A point made for years by fisheries officers is the issue of creating unenforceable legislation. Unenforceable legislation, or that which is not understood nor acceptable to the fishers, rapidly destroys the credibility and support for a government in its efforts to conserve its fisheries resources. Such legislation usually results in active subversion of its intended benefits by the fishers and the fishing industry. One example is the prohibition of catching a certain species of fish. Unless the individual is seen in the act, it is almost impossible to enforce. The prohibition would be best stated as it being against the law to be found in possession of this certain species of fish above a certain acceptable bycatch or tolerated level.
A somewhat controversial example of fisheries management systems which are difficult to enforce in developing countries is the legislation creating individual transferable quotas (ITQs). Although this system has all the positive attributes of reducing periodic fishing pressures on fish stocks, it is very difficult to enforce without sophisticated communications and data networks backed up by an expensive, real time, accurate and verifiable monitoring and surveillance system. This management scheme may be appropriate for developed countries, but could prove very difficult to implement in developing countries. Experience has shown that the ITQ management scheme may be appropriate and manageable in small island states with both small populations and fishing fleets, and where the fishery is largely export oriented. To date the system has not been found appropriate in other situations, especially where the fishery has a domestic component.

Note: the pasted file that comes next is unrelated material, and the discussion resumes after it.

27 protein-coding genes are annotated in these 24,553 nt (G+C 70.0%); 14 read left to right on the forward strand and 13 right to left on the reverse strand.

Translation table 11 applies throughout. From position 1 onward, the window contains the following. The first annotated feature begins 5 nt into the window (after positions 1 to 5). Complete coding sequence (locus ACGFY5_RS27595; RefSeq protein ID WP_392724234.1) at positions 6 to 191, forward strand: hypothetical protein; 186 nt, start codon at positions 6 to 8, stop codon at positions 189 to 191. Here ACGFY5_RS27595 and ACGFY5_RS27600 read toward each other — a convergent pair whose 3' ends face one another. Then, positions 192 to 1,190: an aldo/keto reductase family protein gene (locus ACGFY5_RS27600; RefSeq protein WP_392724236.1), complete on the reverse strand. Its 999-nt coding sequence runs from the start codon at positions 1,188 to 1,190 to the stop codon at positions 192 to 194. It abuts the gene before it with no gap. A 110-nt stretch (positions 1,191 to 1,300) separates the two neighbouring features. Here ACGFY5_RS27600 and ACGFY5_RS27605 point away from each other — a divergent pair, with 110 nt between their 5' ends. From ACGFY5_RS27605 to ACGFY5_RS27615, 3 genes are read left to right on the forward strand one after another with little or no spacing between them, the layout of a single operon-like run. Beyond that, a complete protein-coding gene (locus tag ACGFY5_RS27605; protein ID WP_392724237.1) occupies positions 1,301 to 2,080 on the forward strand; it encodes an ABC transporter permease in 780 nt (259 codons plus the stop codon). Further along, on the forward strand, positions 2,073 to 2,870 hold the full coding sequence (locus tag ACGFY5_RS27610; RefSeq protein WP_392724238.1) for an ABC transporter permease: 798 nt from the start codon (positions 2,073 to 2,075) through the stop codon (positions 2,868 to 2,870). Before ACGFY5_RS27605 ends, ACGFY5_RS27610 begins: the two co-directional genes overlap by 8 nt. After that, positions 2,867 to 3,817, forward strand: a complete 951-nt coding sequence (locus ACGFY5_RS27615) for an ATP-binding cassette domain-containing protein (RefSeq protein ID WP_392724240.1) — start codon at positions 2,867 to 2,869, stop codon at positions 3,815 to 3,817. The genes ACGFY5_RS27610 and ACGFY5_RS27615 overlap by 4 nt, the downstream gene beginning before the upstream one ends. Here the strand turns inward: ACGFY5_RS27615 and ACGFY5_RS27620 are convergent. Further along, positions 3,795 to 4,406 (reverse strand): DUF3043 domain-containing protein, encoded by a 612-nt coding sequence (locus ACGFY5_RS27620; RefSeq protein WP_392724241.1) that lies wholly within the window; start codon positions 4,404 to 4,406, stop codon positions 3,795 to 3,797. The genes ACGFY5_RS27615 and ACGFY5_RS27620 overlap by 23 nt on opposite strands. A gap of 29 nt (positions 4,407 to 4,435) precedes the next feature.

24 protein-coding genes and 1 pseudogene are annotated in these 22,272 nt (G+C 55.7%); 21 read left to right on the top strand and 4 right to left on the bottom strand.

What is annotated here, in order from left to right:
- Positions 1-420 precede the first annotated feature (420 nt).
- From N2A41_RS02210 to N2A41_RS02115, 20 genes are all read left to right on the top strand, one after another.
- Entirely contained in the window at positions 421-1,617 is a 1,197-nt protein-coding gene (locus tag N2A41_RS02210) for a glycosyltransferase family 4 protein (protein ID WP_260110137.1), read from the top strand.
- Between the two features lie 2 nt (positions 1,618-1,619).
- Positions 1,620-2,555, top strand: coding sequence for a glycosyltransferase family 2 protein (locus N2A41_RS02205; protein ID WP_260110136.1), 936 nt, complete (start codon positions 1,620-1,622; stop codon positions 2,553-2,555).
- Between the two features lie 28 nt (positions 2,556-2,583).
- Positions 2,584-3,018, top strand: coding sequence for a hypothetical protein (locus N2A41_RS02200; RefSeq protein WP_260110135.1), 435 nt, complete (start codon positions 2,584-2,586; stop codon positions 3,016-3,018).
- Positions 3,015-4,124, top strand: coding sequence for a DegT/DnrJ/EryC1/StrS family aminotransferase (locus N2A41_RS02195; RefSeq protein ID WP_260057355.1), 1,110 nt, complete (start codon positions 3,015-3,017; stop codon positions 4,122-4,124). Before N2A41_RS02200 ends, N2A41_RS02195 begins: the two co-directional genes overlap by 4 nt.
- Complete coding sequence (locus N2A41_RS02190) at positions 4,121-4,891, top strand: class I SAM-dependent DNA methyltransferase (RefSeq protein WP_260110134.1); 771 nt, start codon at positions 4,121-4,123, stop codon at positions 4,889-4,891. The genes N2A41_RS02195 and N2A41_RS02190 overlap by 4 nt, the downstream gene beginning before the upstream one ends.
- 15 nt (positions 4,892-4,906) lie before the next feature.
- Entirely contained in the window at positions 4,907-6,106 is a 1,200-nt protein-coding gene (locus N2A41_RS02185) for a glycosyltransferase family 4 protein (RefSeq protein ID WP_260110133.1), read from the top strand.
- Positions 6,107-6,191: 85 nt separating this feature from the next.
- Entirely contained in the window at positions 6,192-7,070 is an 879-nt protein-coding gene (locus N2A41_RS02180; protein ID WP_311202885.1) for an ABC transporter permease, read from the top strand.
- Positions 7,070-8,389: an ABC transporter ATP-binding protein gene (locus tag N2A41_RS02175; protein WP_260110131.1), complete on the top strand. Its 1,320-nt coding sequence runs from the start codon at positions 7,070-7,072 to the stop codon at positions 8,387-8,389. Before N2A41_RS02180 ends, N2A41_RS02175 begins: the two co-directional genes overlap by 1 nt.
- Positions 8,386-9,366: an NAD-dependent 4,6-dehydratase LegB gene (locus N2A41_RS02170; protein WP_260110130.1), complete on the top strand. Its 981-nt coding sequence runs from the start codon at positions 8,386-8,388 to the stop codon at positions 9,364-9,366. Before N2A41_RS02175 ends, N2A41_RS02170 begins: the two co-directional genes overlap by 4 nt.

An initiative which will result in a near, real time vessel monitoring system is being developed by the FFA for use in the South Pacific. Until this system is perfected and acceptable to the fishers, it is suggested that such a quota management system may be found to be administratively difficult to operate and result in a continuation of overfishing.